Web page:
Diner: Fusion Twists

At Cumin, Indian fare celebrates nutrients, natural flavors and fresh ingredients

My sister is telling me she wants to wrap herself up in a gigantic roti for her boyfriend on Valentine's Day. We're grinning and giddy, but sitting up straight. This is no delirium, but a state of heightened awareness akin to nirvana. We've just polished off four courses at Cumin, a six-week-old Indian café with a fast-growing enthusiast base that now numbers two more.

I'm reminded of the contemporary Indian fare I found in London: classical dishes from all regions of India with creative fusion twists and things you wouldn't expect, like seared ahi tuna and blanched (as opposed to overcooked) vegetables.

Even if you're one of those who generally steers clear of Indian food because it "doesn't agree with you," I think you'll be surprised by Cumin. This is healthy food that celebrates the nutrients and natural flavors of consistently fresh ingredients. Everything is subtle; nothing is over-spiced.

In addition to extensive seafood, lamb, duck and chicken specialties, vegetarians will find a selection no less varied or inspired. Many items, like Tofu Jhalfrezi ($8.95), are vegan-friendly.

Beware of salivation while perusing the menu. Salmon with cilantro chutney wrapped in a banana leaf and steamed. Lamb curry with apricots and herbs. A semolina, cumin and ginger crêpe stuffed with spiced potatoes. If a description of something as unadventurous sounding as Butter Chicken ($11.95) is making your mouth water, you know you're in for a treat.

Owner and chef Yajan Upadhyaya (pronounced oo-PAHD-ee-ay) and his wife, April, moved from Manhattan to Cincinnati to open Cumin. Inside the former East Hyde Park location of Manna Vegetarian, the couple has created a minimalist, modern atmosphere (très feng shui) that's well suited to the spatial limitations of the small dining room. The kitchen is visible through a window curtained by rods of kabob meat, awaiting the tandoor oven. Nearby is a statue of Ganesh, the elephant-headed Hindu god of prosperity. Pastel walls are punctuated with tiny prints of colorful Indian postage stamps. And the atmosphere is completed by the vibrant fabrics of the traditionally costumed staff, ever on the move ensuring that no detail is unattended. Our server is thoroughly knowledgeable and genuinely enthusiastic about the food, so we're happy to take many of his recommendations for our meal, which we decide will be completely vegetarian.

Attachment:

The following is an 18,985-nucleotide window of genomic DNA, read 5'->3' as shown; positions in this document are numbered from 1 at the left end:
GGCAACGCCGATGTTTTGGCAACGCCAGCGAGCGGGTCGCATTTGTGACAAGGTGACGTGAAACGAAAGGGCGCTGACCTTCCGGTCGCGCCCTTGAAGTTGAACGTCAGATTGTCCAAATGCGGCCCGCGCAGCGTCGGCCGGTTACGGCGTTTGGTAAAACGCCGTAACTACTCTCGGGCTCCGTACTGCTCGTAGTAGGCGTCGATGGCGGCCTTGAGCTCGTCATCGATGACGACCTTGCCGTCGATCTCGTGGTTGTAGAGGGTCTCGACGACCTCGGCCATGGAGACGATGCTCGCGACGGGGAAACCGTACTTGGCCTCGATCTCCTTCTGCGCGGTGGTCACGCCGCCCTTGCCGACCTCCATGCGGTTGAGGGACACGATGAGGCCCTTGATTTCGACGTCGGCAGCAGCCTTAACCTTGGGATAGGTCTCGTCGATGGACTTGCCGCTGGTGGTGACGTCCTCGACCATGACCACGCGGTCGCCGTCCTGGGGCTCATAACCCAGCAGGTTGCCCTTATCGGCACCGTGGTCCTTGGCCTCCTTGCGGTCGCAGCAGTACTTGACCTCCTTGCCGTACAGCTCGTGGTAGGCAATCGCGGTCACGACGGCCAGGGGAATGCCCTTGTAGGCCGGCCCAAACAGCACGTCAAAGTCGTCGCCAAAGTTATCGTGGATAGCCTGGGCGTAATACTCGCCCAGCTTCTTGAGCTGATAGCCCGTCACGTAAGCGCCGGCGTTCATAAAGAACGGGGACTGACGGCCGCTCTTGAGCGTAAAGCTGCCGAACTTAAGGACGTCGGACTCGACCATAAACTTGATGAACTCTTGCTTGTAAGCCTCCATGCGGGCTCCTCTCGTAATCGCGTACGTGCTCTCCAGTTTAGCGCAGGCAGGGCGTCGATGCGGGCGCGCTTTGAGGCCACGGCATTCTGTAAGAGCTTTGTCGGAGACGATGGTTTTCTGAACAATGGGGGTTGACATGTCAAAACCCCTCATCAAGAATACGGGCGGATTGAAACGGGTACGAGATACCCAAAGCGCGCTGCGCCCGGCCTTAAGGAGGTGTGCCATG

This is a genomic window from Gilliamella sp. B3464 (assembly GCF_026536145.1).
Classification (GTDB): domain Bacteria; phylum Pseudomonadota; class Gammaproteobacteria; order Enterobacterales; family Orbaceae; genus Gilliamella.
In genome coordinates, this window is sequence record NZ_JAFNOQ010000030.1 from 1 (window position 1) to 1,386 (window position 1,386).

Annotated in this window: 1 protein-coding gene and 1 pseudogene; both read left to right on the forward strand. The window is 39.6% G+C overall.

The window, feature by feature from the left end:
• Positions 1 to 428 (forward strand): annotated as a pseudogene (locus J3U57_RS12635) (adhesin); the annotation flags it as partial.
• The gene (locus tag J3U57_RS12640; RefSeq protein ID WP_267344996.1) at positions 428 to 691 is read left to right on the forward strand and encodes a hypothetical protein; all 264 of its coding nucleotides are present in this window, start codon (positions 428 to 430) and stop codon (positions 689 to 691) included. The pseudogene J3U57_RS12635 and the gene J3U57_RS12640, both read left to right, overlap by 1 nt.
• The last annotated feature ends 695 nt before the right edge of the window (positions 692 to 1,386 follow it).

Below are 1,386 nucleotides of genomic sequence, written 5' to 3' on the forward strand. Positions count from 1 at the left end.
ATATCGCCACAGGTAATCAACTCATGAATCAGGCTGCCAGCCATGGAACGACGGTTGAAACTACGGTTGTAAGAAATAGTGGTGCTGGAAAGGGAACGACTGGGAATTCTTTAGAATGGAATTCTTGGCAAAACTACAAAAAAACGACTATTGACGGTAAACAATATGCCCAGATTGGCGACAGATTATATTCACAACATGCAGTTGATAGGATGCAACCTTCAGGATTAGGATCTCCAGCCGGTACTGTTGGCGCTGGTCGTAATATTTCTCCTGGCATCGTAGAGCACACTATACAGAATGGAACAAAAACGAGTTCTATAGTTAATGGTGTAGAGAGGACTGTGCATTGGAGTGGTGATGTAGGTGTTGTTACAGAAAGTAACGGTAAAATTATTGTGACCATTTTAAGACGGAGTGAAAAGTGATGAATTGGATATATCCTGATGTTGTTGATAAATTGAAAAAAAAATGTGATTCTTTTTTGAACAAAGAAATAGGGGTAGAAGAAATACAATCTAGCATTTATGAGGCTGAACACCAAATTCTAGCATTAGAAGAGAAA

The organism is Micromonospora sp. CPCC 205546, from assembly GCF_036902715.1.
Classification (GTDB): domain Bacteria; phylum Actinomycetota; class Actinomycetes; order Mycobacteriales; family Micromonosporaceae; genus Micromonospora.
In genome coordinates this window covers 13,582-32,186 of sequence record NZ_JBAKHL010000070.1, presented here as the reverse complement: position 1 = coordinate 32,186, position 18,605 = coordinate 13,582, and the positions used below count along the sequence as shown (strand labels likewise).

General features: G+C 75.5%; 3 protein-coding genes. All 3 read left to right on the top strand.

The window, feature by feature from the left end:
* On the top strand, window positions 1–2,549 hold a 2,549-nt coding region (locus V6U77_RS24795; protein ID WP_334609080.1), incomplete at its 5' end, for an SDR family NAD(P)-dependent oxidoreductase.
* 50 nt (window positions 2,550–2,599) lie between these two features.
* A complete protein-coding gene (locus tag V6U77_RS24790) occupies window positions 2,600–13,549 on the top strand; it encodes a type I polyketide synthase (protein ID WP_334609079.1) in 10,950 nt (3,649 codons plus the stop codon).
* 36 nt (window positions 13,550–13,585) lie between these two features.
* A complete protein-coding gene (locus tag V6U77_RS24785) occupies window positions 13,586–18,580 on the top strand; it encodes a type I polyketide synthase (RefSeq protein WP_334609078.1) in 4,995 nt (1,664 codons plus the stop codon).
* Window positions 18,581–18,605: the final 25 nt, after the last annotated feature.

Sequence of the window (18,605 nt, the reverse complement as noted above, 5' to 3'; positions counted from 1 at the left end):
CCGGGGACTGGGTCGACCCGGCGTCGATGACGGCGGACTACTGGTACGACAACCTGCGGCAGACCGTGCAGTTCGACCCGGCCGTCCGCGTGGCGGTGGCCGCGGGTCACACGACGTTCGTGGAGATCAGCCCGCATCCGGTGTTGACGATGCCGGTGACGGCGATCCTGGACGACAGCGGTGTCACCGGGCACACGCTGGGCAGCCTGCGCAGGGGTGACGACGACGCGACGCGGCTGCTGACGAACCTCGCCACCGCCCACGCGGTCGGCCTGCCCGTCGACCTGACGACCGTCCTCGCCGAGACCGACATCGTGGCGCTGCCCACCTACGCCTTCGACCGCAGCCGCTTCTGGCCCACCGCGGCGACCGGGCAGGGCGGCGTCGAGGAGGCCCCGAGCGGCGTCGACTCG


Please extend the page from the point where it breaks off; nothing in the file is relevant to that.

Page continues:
We start with Imli Baingan ($3.95) and Bhel Poori ($4.50). The former is a platter of thin eggplant chips sprinkled with toasted sesame seeds and blanketed in a rich date and tamarind sauce, a wonderful balance of burnt sweetness and sour undertones, offset by fresh cilantro. Bhel Poori consists of potatoes, red onions and herbs with various crisps like puffed rice, broken poori bread and chickpea vermicelli.

We have Rasam ($3.75), a spicy yellow lentil soup, alongside Papri Chaat ($3.95), a red potato and chickpea salad tossed in seasoned yogurt and tamarind dressing. Pomegranate seeds, sprinkled like jewels, add a touch of tartness and fresh tomato slices make a delightful palate cleanser.

From the entrées, we select my sister's favorite, Palak Paneer ($8.95). Cumin executes it wonderfully — hands down, my sister avers, the best she's ever had. The bittersweet aromatics of fenugreek wafting up from the swamp-green mound of cooked spinach and paneer (soft, homemade cheese with a consistency like firm tofu) is affirmation of the fine line between earthy and heavenly food.

Only slightly less amazing is the Avial Malabar ($9.95): carrots, eggplant, green beans, sweet potatoes and plantains, simmered in a mustard-based curry, with a coconut yogurt sauce that softens the spices. Accompaniments include basmati rice with saffron and warm Roti ($2.50).

To finish we have mild homemade Chai ($2.50) and Hot Tea ($1.50). My sister is enslaved-to-the-last-spoonful by her Kulfi ($4.25): mint green pistachio ice cream of gelato-quality creaminess, flavored with saffron and cardamom. It's too sweet for me when I try it alongside my Kesari Kheer ($4.25), a delicate rice pudding also flavored with cardamom nuts and saffron. Speaking of which, here is the single flaw of my meal: I ordered my pudding hot, but it came cold. The server probably didn't hear my request over the din of a dining room that's fully occupied for the duration of our nearly two-hour, weeknight stay.

Four courses and boxes of leftovers later, the only damage we've managed to do to our pocketbooks is $44.25. This, of course, is free of alcohol expenses, as Cumin has yet to acquire a liquor license. Guests are welcome to bring their own wine or beer, as many neighboring tables on our visit have done. Paying so little feels like thievery. Needless to say, it's a crime I plan to commit often. ©

Cumin
Go: 3514 Erie Ave., Hyde Park

Call: 513-871-8714

Hours: Lunch: 11:30 a.m.-3 p.m. Monday-Saturday, noon-3 p.m. Sunday; Dinner: 5-10 p.m. Sunday-Thursday, 5-10:30 p.m. Friday, 5-11 p.m. Saturday

Prices: Inexpensive to reasonable

Payment: All major credit cards

Red Meat Alternatives: Everything — cows are considered sacred, not succulent, in India

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